I teach a week of professional ethics to freshmen as part of an honors college course. It's interesting to
hear them debate how to deal with research ethics and plagiarism. I use news stories as a starting point for topics. There's no shortage of misbehaving scientists. Case in point: UNLV English professor Mustapha Marrouchi has a long history of plagiarism, as chronicled in the, uh, Chronicle of Higher Education.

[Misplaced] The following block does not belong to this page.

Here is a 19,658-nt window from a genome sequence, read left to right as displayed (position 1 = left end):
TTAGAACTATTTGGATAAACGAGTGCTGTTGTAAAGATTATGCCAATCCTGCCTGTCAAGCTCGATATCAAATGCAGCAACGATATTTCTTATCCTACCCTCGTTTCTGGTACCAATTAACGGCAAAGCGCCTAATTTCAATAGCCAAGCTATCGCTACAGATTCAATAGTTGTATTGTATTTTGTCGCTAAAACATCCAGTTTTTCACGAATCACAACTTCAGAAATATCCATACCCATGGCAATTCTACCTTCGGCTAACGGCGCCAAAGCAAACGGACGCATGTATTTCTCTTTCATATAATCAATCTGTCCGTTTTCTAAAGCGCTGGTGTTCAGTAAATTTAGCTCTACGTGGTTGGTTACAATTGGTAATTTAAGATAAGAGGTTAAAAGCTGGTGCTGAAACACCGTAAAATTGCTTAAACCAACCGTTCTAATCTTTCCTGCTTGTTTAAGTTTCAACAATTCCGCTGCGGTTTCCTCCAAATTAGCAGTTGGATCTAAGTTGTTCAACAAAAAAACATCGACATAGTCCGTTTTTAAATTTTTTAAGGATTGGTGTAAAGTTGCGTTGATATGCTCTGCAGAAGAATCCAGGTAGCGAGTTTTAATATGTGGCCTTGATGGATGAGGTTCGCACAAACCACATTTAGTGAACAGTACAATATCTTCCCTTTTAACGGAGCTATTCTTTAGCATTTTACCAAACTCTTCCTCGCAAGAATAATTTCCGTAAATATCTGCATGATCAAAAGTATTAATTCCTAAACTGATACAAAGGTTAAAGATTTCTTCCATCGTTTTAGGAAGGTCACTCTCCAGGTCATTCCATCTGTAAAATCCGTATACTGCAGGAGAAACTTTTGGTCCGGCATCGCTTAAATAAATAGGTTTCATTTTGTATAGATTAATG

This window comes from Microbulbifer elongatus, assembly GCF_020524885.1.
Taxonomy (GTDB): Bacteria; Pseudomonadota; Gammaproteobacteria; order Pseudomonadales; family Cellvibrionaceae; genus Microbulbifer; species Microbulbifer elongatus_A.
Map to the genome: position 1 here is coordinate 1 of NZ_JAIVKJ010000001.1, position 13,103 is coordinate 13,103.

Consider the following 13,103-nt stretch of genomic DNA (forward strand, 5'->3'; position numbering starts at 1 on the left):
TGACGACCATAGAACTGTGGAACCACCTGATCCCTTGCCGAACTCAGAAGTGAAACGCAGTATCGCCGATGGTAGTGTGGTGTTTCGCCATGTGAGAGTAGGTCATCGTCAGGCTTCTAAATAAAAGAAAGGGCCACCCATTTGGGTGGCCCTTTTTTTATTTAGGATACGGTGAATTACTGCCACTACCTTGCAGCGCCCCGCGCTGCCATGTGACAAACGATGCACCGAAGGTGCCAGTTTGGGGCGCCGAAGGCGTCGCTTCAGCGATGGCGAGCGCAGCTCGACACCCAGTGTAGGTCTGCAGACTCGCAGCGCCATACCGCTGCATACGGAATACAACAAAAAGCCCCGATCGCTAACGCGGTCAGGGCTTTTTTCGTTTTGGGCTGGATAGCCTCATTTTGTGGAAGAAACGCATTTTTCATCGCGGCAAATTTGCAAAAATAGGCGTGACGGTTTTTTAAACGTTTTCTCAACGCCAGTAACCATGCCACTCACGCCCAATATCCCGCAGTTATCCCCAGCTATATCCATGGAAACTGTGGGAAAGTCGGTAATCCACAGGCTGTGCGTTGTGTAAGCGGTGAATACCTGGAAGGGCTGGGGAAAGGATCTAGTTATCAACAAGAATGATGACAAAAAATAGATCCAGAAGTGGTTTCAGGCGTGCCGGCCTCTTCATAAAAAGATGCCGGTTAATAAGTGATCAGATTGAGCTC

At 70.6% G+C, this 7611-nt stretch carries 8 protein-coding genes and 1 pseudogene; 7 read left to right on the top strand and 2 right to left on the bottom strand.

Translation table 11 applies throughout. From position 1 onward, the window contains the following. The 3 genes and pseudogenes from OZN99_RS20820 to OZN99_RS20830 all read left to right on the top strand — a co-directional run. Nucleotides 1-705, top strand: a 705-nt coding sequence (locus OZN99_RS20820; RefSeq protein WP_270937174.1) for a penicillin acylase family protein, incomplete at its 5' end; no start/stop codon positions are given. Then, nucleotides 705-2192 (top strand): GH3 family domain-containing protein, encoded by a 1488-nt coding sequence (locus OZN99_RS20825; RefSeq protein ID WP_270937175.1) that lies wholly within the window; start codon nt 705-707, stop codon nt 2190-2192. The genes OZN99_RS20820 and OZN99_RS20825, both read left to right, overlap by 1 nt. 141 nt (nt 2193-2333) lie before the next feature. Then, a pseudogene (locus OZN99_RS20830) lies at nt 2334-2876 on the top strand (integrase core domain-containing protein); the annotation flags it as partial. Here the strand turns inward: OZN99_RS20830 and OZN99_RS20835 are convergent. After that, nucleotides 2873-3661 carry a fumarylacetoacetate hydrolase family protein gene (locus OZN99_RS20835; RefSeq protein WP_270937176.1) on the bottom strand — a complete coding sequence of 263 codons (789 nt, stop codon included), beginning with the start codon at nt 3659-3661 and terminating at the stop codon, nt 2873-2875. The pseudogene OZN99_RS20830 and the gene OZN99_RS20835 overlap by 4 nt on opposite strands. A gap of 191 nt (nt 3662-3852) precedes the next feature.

Here's my problem: I want to scare students straight about this. They shouldn't plagiarize just because they'll get an F on an essay. Plagiarizing can ruin a career. But, it turns out, Marrouchi has a very respectable career and his plagiarizing ways seem to be well-known (according to CHE). This is the WORST example I can give the students. "Don't plagiarize because, after gaining respect of your peers and notoriety as an expert in your field, at the end of your career you'll be asked to quietly retire after people find out you've cheated for many years." Not exactly the message I want to send.
The Cabinet of Plagiarism has an even more depressing take on this affair.